Wat Bowonniwet

Wat Bowonniwet

Wat Bowonniwet Vihara Rajawaravihara | First Class Royal Temple | Presiding Buddha Image: Phra Buddha Shinasri (front) and Phra Buddha Suwanakhet (back) | Temple of King Rama VI Phrabat Somdet Phra Poramentharamaha Vajiravudh Phra Mongkut Klao Chao Yu Hua

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According to Thai Royal tradition, every King of Thailand should have his Royal Temple after the coronation but during King Rama VI period, instead of building another temple he ordered the building of a school. He felt that there were already too many temples in the city but not enough school so Vajiravudh College was founded. King Rama VI later announced that Wat Bowonniwet Vihara was his First Class Royal Temple (Rajawaravihara) of Dhammayuttika Nikaya (a sect of Buddhism).

The temple is located just inside the old city wall on Phra Sumeru road next to Rang Sri Suthawat Temple. Its old name was “Wat Mai”, Phra Bowon Rat Chao Maha Sakpol Sep (king Rama III, Wang Nar) He wanted to build the temple in Thai tradition style of temple with a touch of Chinese style as to the liking of king Rama III.

The temple had its first monastic boundary in 1829. King Rama III asked his brother who was a monk at Wat Raja Thiwat to be an abbot to the temple in 1832. Later King Rama III renamed the temple to Wat Bowonniwet Vihara in order to announce that this was a Royal monk temple and the abbot of the temple would later be king Rama IV.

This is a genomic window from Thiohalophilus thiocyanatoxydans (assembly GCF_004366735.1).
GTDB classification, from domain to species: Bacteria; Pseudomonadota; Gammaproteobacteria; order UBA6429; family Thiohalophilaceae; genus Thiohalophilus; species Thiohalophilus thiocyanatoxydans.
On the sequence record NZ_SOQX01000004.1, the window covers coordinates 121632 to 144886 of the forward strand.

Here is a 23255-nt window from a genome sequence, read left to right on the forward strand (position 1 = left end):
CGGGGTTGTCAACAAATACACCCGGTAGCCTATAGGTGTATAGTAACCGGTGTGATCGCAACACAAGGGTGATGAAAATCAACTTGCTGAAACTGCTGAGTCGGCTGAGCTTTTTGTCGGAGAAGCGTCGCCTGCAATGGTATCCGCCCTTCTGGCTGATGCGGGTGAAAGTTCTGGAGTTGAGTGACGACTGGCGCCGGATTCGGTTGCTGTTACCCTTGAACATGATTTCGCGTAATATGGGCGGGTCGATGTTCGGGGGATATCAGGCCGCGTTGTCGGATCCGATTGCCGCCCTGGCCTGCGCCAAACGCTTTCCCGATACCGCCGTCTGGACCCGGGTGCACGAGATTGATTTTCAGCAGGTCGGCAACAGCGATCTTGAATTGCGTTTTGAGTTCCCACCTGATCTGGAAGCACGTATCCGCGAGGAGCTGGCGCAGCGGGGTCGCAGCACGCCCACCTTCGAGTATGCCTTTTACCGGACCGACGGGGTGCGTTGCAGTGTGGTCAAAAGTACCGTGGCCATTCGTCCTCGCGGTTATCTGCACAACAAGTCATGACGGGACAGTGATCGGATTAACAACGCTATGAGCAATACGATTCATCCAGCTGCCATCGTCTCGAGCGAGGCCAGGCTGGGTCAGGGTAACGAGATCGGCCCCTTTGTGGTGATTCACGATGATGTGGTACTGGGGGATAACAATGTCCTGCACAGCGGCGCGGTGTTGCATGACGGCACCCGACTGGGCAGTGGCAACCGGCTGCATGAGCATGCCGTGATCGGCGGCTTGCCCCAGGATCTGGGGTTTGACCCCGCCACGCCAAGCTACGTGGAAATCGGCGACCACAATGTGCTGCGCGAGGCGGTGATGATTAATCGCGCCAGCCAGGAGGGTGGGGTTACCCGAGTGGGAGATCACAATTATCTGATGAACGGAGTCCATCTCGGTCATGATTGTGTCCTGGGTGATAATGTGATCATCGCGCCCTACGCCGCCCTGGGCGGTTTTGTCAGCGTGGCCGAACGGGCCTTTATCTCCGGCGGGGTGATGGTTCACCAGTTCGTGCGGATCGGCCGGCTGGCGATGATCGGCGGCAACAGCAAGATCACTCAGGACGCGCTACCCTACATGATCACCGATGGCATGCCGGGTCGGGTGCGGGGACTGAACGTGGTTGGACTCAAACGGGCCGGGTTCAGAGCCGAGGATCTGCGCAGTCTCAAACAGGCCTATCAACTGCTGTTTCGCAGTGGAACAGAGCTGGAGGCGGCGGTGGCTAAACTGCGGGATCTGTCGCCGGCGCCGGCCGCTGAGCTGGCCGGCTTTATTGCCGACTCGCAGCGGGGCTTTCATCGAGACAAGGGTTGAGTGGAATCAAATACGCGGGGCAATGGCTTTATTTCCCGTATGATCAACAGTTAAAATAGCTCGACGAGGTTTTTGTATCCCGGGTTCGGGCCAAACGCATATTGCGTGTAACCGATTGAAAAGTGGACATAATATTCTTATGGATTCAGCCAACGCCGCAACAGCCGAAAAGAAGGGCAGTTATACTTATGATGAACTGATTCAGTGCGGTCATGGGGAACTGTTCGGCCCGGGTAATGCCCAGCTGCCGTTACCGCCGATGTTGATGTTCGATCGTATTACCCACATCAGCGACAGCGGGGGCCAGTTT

When King Rama IV was an abbot at Wat Bowonniwet Vihara, he introduced Dhammayuttika Nikaya (a sect of Buddhism) to Thai monks. The King Rama IV set up examples for all the monks in the temple to follow when he was a monk himself. The Dhammayuttika Nikaya has more strict rules of conduct for the monks. The temple has so many buddhist related arts works and objects for both Buddhists and monks to appreciate and learn. The temple also has a bridge to separate monks area and merit makers so they could follow strict rules of Dhamayatika Nikaya.

Location
Phra Nakhon, Bangkok, Thailand.

Transportation
Bus Nos. 12, 15, 33, 56, 68
Air-conditioned bus Nos. 5, 11, 38, 68, 183

Opening hours
The Temple is Open Daily from 09.00 A.M. - 05.00 P.M.

Special Thanks to Khun Naifah Chandrabhaya, Mr.Stephen Jaggs editor.

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